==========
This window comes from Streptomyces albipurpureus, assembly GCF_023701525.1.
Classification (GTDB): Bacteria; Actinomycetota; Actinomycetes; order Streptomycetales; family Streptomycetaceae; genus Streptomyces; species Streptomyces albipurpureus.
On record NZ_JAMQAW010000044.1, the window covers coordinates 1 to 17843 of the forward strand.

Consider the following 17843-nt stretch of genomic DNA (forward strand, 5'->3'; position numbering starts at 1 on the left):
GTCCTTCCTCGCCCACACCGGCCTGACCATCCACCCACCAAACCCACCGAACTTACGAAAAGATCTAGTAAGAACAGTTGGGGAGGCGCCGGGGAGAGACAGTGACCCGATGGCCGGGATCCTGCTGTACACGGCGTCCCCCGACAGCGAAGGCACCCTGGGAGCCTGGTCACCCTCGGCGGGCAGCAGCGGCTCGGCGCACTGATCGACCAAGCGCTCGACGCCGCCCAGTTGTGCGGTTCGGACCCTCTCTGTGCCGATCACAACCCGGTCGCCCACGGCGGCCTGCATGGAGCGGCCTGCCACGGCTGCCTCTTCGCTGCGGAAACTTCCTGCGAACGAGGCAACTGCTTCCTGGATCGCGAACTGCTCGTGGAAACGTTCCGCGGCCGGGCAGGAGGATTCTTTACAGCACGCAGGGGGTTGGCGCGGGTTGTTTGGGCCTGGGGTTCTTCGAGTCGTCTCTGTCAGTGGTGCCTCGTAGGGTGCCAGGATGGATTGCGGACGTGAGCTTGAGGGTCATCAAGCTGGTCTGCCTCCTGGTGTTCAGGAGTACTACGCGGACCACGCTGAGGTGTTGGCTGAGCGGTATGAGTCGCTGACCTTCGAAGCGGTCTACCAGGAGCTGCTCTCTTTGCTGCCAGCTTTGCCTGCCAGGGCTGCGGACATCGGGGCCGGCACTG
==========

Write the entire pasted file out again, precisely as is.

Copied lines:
This window comes from Streptomyces albipurpureus, assembly GCF_023701525.1.
Classification (GTDB): Bacteria; Actinomycetota; Actinomycetes; order Streptomycetales; family Streptomycetaceae; genus Streptomyces; species Streptomyces albipurpureus.
On record NZ_JAMQAW010000044.1, the window covers coordinates 1 to 17843 of the forward strand.

Consider the following 17843-nt stretch of genomic DNA (forward strand, 5'->3'; position numbering starts at 1 on the left):
GTCCTTCCTCGCCCACACCGGCCTGACCATCCACCCACCAAACCCACCGAACTTACGAAAAGATCTAGTAAGAACAGTTGGGGAGGCGCCGGGGAGAGACAGTGACCCGATGGCCGGGATCCTGCTGTACACGGCGTCCCCCGACAGCGAAGGCACCCTGGGAGCCTGGTCACCCTCGGCGGGCAGCAGCGGCTCGGCGCACTGATCGACCAAGCGCTCGACGCCGCCCAGTTGTGCGGTTCGGACCCTCTCTGTGCCGATCACAACCCGGTCGCCCACGGCGGCCTGCATGGAGCGGCCTGCCACGGCTGCCTCTTCGCTGCGGAAACTTCCTGCGAACGAGGCAACTGCTTCCTGGATCGCGAACTGCTCGTGGAAACGTTCCGCGGCCGGGCAGGAGGATTCTTTACAGCACGCAGGGGGTTGGCGCGGGTTGTTTGGGCCTGGGGTTCTTCGAGTCGTCTCTGTCAGTGGTGCCTCGTAGGGTGCCAGGATGGATTGCGGACGTGAGCTTGAGGGTCATCAAGCTGGTCTGCCTCCTGGTGTTCAGGAGTACTACGCGGACCACGCTGAGGTGTTGGCTGAGCGGTATGAGTCGCTGACCTTCGAAGCGGTCTACCAGGAGCTGCTCTCTTTGCTGCCAGCTTTGCCTGCCAGGGCTGCGGACATCGGGGCCGGCACTG